Fuel Poverty

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Get key information on fuel poverty. Discover what fuel poverty is and ways to prevent being classed as fuel poor.

What is fuel poverty?

A household is said to be in fuel poverty if its occupants are unable to afford to keep it adequately heated. An individual can be defined as being “fuel poor” if he or she has to spend more than 10% of their income on energy bills. 

The Fuel Poverty Energy Efficiency Rating

The government gives every home in the UK a rating from A to G (A being the most efficient and G being the worst) called the Fuel Poverty Energy Efficiency Rating (FPEER). It measures a home’s energy efficiency while taking into account different policies that directly affect energy costs. 

About half of all fuel poor homes in England were in Band D and nearly 8% were in Band C and above. A household’s Band rating relates to its level of fuel poverty. Homes in Band G had an average fuel poverty gap of almost £1,500 compared to a gap of just under £200 for fuel poor households in Band B.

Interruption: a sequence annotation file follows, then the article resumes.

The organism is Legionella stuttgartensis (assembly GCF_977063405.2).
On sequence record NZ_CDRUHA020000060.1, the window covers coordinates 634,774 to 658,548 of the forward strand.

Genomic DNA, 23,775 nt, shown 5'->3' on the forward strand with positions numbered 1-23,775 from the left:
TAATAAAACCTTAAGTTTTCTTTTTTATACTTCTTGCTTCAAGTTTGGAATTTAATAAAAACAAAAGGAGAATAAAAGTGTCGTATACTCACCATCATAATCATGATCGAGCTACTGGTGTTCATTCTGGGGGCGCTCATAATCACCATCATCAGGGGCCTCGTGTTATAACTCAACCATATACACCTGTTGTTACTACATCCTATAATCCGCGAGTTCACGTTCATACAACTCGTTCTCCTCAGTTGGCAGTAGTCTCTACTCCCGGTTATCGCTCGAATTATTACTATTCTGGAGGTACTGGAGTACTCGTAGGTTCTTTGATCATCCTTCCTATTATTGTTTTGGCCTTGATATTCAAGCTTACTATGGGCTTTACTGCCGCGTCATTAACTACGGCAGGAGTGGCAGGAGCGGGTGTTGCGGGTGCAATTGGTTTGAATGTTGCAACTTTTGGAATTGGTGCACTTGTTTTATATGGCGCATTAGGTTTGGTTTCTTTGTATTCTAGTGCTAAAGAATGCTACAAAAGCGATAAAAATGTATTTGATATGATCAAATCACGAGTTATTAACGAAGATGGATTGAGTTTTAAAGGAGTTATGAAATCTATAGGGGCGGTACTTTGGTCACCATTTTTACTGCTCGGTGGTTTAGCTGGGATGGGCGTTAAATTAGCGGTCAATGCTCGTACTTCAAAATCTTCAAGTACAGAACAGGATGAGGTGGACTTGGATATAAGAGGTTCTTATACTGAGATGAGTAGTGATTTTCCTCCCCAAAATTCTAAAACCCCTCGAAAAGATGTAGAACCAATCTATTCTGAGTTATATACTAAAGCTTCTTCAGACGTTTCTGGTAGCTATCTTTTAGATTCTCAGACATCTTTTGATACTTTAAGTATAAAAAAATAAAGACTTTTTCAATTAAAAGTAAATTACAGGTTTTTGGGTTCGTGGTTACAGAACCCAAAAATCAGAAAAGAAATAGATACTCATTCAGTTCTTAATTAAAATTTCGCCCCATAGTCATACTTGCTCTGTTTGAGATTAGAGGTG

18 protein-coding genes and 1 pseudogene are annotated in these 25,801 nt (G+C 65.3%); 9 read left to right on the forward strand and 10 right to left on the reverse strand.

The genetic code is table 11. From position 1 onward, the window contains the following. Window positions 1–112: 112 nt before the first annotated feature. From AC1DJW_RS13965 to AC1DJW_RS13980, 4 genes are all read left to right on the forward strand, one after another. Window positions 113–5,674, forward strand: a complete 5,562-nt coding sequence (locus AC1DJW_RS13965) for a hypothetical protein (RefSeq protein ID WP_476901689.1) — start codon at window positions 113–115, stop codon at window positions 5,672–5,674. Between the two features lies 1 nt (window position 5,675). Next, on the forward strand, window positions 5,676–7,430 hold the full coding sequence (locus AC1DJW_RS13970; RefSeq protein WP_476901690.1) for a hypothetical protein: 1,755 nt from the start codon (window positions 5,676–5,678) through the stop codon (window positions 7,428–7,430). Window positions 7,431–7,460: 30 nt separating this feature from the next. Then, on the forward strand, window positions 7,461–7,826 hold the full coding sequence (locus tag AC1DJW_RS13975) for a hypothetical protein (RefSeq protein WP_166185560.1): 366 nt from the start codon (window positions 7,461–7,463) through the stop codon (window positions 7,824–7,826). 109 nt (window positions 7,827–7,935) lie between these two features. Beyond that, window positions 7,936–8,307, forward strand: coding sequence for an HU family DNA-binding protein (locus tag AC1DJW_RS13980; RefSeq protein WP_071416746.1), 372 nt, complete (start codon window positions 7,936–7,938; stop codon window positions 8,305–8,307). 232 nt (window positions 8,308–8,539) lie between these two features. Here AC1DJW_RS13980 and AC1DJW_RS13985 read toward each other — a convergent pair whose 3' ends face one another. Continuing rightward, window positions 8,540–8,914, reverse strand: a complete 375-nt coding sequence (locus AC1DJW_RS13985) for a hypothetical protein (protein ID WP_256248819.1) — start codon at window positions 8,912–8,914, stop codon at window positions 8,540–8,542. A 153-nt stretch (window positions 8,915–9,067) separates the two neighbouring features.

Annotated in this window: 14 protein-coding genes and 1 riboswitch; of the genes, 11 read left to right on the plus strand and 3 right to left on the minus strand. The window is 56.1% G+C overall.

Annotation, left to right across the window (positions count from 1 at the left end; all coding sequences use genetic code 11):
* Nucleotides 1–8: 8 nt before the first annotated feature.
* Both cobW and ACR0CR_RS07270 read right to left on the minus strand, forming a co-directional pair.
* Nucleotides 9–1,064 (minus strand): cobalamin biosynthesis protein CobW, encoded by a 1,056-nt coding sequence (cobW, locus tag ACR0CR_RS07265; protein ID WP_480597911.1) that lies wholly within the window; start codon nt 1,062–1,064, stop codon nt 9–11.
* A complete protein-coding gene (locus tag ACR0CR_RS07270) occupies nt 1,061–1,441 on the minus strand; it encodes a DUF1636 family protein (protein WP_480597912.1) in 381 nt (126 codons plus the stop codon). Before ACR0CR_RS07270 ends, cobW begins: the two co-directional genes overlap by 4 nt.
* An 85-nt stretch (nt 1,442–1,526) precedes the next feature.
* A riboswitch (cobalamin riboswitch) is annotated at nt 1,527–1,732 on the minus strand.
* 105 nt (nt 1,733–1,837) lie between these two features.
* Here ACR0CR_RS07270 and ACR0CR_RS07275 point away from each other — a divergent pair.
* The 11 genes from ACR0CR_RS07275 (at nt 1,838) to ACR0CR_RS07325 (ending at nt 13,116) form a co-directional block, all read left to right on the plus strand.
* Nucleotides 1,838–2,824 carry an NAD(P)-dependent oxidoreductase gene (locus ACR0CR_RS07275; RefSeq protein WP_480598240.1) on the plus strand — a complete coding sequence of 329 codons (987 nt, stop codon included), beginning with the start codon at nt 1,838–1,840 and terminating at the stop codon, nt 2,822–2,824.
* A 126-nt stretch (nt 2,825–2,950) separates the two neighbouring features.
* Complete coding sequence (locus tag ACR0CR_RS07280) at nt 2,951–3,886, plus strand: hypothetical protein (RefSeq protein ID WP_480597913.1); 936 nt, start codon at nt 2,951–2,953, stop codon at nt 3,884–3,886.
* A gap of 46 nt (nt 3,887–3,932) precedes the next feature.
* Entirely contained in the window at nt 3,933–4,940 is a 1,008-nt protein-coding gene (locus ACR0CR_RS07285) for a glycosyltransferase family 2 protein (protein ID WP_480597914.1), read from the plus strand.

UK fuel poverty

According to National Energy Action (NEA), the number of households in fuel poverty in England was estimated at around 2.6 million in 2016, representing approximately 11.1% of all households. This is an increase from 2.5 million households (11.0%) in 2015 (an increase of 2%). With gas and electricity prices perpetually rising, the number of fuel poor households seem to be growing also.

What causes fuel poverty?

Fuel poverty is caused by a combination of three factors. A low income, the cost of fuel and an energy-inefficient home. A household with poor energy efficiency includes homes with low levels of insulation and old or inefficient heating systems such as boilers and radiators.

Help with fuel poverty

If you’re unemployed or living on a low income, paying your energy bills can be a struggle. Rather than shy away from bills you can’t manage, it’s important to work with your supplier if you’re in danger of missing a payment. 

Most energy providers are trained to assist customers who need advice and they can help you find a more suitable way to manage your payments. In addition, there's the Priority Services Register and a number of government initiatives tailored towards those on the brink of fuel poverty. They include the:

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